Verizon iPhone almost identical to AT&T's
At long last, the Verizon iPhone is here and it's "nearly the same as AT&T's iPhone 4," says David Pogue of The New York Times. Pogue notes that the Verizon version has at least one advantage over the AT&T iPhone (Free with contract for 8 GB): It doesn't drop calls. That makes it the "holy grail" for "several million Americans," he says. Not all critics are completely smitten, though. Joshua Topolsky of Engadget.com points out that the Verizon iPhone is "not the next generation Apple device," and iLounge.com's Jeremy Horwitz criticizes Apple for "rewarming last year's model just long enough to fill the gap before a new iPhone debuts." Still, Topolsky says, Apple and Verizon have made "the best smartphone in America just a little bit better."
The subtle differences between the two phones come from the Verizon iPhone's inability to access 3G data and voice at the same time, meaning that you can't surf the web or use GPS navigation when you're on a call. Despite this limitation, Topolsky says "we didn't find ourselves missing the feature very much," and he assures users they can still send and receive texts during phone calls. Another drawback is the limited world roaming, since the phone runs on CDMA networks, not GSM. Some reviewers are disappointed that the new iPhone runs on Verizon's 3G network, not its new 4G network, which is supposed to be faster.
Call quality and reception biggest improvements
Notable new features on the Verizon iPhone include the addition of wireless hotspot connectivity, which can provide Wi-Fi for up to five other devices (*Est. $20 per month), and a lack of bloatware (pre-installed software). Unlike other Verizon phones, branding is limited to the tiny word "Verizon" in the upper-left corner of the screen. As MG Siegler of TechCrunch.com puts it, this is not a "Verizon iPhone." It's an "iPhone on Verizon's network."
Similar to AT&T's iPhone 4, the Verizon iPhone has a 5-megapixel camera
with an LED flash, HD video recording, and FaceTime video calling over Wi-Fi.
It also includes the "gorgeous" Retina Display, a front-facing
camera, and access to a plethora of apps through iTunes. Both iPhone 4 smartphones
weigh in at 4.8 ounces and are under a half-inch thick. Reviews rave about
the Verizon iPhone's reliable reception and most are unable to replicate
the AT&T iPhone's so-called "death grip" -- which causes the
phone to lose its signal if held just so. After several attempts, PCMag.com's
Sascha Segan is able to replicate the "death grip," but he says
it only occurs when you have a weak signal and hold the phone in an unnatural
Several sources perform extensive testing on the Verizon iPhone 4, comparing it with the AT&T iPhone 4. TechCrunch.com praises the lack of Verizon bloatware on the phone, while CNET, PCMag.com and The New York Times run multiple tests on call quality. Engadget.com and iLounge.com run their own tests and include pictures comparing the phone and its interface with the original. What all reviewers stress is the similarity between the AT&T and Verizon iPhones.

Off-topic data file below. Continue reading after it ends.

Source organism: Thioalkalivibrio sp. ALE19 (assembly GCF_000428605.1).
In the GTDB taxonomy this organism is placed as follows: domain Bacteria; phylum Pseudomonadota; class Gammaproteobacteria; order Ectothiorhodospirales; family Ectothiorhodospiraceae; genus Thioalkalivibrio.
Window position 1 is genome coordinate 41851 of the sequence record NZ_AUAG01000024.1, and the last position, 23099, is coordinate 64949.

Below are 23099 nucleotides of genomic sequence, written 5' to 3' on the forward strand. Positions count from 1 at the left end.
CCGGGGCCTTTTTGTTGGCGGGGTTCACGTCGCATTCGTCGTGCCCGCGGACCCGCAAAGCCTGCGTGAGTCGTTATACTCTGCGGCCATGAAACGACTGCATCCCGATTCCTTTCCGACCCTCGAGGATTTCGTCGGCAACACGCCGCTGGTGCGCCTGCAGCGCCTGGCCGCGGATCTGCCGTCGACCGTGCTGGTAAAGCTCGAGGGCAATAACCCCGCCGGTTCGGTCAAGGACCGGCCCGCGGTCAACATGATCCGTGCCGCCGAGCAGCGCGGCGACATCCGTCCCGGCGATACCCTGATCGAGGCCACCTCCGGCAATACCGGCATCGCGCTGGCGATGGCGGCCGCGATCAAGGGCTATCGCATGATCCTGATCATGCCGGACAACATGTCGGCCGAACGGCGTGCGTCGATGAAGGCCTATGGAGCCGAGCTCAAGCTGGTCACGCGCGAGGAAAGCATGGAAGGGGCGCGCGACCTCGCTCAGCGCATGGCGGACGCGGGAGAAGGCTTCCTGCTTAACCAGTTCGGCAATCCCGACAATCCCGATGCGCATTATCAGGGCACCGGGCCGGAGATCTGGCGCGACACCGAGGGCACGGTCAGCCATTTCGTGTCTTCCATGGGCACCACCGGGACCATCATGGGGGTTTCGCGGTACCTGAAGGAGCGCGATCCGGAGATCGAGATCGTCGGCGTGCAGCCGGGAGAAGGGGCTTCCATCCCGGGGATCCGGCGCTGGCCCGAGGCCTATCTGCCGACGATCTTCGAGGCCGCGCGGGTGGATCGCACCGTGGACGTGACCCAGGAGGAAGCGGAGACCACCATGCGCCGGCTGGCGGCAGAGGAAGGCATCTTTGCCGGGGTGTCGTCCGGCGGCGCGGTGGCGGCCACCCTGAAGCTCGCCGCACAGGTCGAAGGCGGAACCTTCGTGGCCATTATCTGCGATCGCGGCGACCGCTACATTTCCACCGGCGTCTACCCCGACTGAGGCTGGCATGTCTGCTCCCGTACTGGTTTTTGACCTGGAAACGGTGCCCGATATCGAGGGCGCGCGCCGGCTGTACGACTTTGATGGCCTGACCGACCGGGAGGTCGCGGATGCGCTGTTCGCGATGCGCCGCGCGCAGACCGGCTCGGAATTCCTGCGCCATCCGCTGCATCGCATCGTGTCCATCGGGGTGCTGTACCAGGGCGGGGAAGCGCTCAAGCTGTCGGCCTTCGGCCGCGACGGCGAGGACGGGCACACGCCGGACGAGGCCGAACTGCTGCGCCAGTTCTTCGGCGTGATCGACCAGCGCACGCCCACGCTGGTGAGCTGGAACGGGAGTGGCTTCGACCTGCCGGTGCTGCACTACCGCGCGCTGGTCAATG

PCMag's evaluation of the newest iPhone details the similarities and differences between the AT&T and Verizon models. Sascha Segan is impressed with the Verizon iPhone's performance overall, though he laments that it's not on Verizon's new 4G network. He's also the only reviewer to discover a "death grip," though the issue is minor compared to that of the AT&T iPhone.
Review: Apple iPhone 4 (Verizon Wireless), Sascha Segan, Feb. 10, 2011
Kent German tests the Verizon iPhone's call quality and camera quality, comparing it to the AT&T version. He notes the lack of world roaming and the ability to access only data or voice, not both, at once. Though he says it has "much in common" with the AT&T iPhone, he finds that "varying features and different performance give it enough room to stand apart."
Review: Apple iPhone 4 – 16GB – black (Verizon Wireless), Kent German, Feb. 2, 2011
The Verizon iPhone is "not exactly a new device," Joshua Topolsky says. He finds that the biggest difference between the AT&T and Verizon iPhones are the carriers, not the hardware.
Review: Verizon iPhone Review, Joshua Topolsky, Feb. 2, 2011
Like other reviewers, Jeremy Horwitz compares the AT&T and Verizon iPhones side-by-side, concluding that the Verizon iPhone is nothing new, but does open it up to a whole new audience.
Review: Apple iPhone 4 (Verizon CDMA, 16GB/32GB), Jeremy Horwitz, Feb. 9, 2011
MG Siegler praises the Verizon iPhone for improving call quality and reducing dropped calls over AT&T's iPhone. Siegler says the phone works "beautifully" and praises it for the lack of bloatware.
Review: TechCrunch Review: The Name's iPhone. Verizon iPhone., MG Siegler, Feb. 2, 2011
6. The New York Times
David Pogue finds improvements in the Verizon iPhone's call quality but notes the phone otherwise is very similar to the AT&T iPhone. One of the biggest changes, he says, is the addition of hotspot capabilities.
Review: For iPhone, Almost Heaven, David Pogue, Feb. 2, 2011